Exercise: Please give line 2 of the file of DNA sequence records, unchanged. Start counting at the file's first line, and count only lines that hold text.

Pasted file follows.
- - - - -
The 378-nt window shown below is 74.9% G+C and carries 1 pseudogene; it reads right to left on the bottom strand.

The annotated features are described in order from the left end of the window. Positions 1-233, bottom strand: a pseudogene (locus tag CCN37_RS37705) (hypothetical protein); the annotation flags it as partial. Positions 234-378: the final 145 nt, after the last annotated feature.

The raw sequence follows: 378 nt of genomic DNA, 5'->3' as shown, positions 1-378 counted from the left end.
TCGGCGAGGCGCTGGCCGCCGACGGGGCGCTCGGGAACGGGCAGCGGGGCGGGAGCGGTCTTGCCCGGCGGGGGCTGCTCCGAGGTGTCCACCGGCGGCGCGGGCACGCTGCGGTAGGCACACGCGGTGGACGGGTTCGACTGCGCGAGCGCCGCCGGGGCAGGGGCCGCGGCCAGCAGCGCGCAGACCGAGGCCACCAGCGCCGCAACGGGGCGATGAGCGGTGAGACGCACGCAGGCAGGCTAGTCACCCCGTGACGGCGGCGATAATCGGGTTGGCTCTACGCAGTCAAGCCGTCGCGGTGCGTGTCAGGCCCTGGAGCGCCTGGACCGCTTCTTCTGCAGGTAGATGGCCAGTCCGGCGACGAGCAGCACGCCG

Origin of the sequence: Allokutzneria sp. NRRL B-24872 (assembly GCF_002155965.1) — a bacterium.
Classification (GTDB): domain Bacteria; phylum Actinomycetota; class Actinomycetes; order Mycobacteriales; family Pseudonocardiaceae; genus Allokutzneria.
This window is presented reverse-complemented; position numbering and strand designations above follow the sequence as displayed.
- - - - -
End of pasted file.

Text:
The annotated features are described in order from the left end of the window. Positions 1-233, bottom strand: a pseudogene (locus tag CCN37_RS37705) (hypothetical protein); the annotation flags it as partial. Positions 234-378: the final 145 nt, after the last annotated feature.